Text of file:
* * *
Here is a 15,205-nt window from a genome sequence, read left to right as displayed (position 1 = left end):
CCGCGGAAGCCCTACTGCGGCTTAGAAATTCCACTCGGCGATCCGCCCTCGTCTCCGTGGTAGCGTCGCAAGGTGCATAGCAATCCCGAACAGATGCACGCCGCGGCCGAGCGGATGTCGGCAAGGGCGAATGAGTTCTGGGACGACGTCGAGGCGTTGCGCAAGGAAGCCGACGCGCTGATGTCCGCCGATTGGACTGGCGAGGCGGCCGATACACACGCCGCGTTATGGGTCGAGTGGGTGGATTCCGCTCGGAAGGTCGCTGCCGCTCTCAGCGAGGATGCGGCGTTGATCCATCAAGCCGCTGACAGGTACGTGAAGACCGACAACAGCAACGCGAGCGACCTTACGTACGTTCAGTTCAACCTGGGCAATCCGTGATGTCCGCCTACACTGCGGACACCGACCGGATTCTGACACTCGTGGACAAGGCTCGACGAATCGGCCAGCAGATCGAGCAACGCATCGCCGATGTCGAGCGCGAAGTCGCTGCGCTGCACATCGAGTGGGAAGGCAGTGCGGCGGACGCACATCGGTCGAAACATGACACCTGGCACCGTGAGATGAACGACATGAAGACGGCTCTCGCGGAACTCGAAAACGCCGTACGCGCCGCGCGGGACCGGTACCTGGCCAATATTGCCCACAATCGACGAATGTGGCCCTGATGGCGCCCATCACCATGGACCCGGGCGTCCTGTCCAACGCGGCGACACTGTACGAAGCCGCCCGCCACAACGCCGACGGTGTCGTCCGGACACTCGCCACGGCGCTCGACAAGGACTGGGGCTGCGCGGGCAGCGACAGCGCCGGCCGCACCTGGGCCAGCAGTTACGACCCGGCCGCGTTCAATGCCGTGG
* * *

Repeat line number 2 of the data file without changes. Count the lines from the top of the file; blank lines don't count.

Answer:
CCGCGGAAGCCCTACTGCGGCTTAGAAATTCCACTCGGCGATCCGCCCTCGTCTCCGTGGTAGCGTCGCAAGGTGCATAGCAATCCCGAACAGATGCACGCCGCGGCCGAGCGGATGTCGGCAAGGGCGAATGAGTTCTGGGACGACGTCGAGGCGTTGCGCAAGGAAGCCGACGCGCTGATGTCCGCCGATTGGACTGGCGAGGCGGCCGATACACACGCCGCGTTATGGGTCGAGTGGGTGGATTCCGCTCGGAAGGTCGCTGCCGCTCTCAGCGAGGATGCGGCGTTGATCCATCAAGCCGCTGACAGGTACGTGAAGACCGACAACAGCAACGCGAGCGACCTTACGTACGTTCAGTTCAACCTGGGCAATCCGTGATGTCCGCCTACACTGCGGACACCGACCGGATTCTGACACTCGTGGACAAGGCTCGACGAATCGGCCAGCAGATCGAGCAACGCATCGCCGATGTCGAGCGCGAAGTCGCTGCGCTGCACATCGAGTGGGAAGGCAGTGCGGCGGACGCACATCGGTCGAAACATGACACCTGGCACCGTGAGATGAACGACATGAAGACGGCTCTCGCGGAACTCGAAAACGCCGTACGCGCCGCGCGGGACCGGTACCTGGCCAATATTGCCCACAATCGACGAATGTGGCCCTGATGGCGCCCATCACCATGGACCCGGGCGTCCTGTCCAACGCGGCGACACTGTACGAAGCCGCCCGCCACAACGCCGACGGTGTCGTCCGGACACTCGCCACGGCGCTCGACAAGGACTGGGGCTGCGCGGGCAGCGACAGCGCCGGCCGCACCTGGGCCAGCAGTTACGACCCGGCCGCGTTCAATGCCGTGG